Consuming large amounts of caffeine daily can increase the risk of glaucoma by as much as three times for those with a genetic predisposition to high eye pressure. This is what emerges from a recent international study.
Don't store avocado like this: it's dangerous
The known risks of drinking too much coffee are already numerous. Now a recent study, led by New York's Icahn School of Medicine at Mount Sinai, is the first to hypothesize a genetic component in the emergence of glaucoma and would suggest patients with a family history of glaucoma to reduce their daily caffeine intake.
We look at the impact of coffee consumption on glaucoma and intraocular pressure (the pressure inside the eye): high intraocular pressure is an additional risk factor for the onset of glaucoma, although other factors contribute to the onset of glaucoma. of the disease. With glaucoma, patients usually do not feel any symptoms until the disease progresses and they lose their sight - glaucoma is the leading cause of blindness in the United States.
The team of researchers used data collected by the UK Biobank (which studies the contribution of genetic predisposition and environmental exposure to disease development) and analyzed information from 120.000 patients between the ages of 39 and 73. Patients were repeatedly subjected to questionnaires concerning their intake of coffee and foods containing caffeine (which foods they consume, what type, in what quantity) and also answered questions related to their vision (including some specifics on familiarity with this. disease).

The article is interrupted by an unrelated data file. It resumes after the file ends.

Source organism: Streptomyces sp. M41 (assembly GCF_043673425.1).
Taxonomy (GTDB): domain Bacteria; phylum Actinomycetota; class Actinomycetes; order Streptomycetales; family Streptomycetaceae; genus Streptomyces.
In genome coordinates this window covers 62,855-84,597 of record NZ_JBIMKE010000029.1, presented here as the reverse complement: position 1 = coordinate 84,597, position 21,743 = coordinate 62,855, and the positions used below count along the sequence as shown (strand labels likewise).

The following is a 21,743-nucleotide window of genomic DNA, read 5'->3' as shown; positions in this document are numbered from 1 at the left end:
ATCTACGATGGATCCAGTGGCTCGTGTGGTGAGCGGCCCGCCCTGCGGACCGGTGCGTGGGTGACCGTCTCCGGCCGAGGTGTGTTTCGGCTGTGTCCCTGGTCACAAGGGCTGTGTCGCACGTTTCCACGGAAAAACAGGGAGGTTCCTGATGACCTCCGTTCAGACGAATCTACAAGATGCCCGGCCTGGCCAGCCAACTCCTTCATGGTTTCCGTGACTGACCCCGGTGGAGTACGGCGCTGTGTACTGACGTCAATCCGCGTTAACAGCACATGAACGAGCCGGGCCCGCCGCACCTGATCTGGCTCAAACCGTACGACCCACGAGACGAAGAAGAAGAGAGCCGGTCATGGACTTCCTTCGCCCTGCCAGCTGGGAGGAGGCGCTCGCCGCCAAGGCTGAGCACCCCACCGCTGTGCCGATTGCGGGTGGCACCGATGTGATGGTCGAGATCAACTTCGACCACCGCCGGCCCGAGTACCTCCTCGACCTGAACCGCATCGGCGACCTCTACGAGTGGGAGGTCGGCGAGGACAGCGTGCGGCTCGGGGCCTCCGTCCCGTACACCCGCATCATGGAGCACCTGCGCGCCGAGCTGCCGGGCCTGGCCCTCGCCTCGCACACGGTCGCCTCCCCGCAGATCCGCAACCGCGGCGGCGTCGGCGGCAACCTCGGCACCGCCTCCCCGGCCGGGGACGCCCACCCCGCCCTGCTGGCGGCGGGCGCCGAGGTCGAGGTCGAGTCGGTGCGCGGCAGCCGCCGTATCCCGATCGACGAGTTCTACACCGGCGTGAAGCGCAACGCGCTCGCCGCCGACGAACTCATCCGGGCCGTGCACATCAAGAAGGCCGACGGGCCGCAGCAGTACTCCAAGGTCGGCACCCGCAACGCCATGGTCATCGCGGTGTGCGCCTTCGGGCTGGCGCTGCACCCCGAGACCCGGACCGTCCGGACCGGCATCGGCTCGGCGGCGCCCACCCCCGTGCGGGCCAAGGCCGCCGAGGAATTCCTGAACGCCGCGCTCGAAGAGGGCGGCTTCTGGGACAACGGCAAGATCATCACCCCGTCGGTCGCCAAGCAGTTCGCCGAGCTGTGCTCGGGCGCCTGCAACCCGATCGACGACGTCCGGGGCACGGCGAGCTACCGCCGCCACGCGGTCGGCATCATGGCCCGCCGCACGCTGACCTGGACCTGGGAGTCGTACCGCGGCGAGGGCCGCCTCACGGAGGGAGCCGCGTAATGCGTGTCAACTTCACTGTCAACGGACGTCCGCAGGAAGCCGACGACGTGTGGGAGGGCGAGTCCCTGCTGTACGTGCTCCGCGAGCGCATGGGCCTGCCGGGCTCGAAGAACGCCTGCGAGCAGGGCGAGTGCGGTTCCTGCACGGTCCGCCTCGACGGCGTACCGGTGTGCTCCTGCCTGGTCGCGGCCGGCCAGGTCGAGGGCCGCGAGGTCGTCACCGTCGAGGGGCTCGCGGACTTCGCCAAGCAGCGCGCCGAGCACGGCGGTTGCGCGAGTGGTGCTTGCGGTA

(Read: The signals your body sends you to tell you that you are consuming too much caffeine)
The researchers found that high caffeine consumption was not associated with an increased risk of high intraocular pressure or glaucoma; however, among participants with a high genetic predisposition to high intraocular pressure, massive coffee consumption is associated with a higher likelihood of developing glaucoma. More specifically, patients who consumed the highest daily caffeine level (more than 480 milligrams per day, or about four cups) experienced a higher intraocular pressure of 0,35mmHg. Furthermore, those with a genetic risk who consumed three cups per day (321 milligrams) have an almost four times higher rate of developing glaucoma than those who do not drink coffee and belong to the same risk group.
Fonte: Ophthalmology Journal
We also recommend:
- Coffee: 5 cups a day are not bad (but watch out for hidden caffeine)
- Pregnant women should eliminate caffeine altogether. I study
- Does green tea contain caffeine?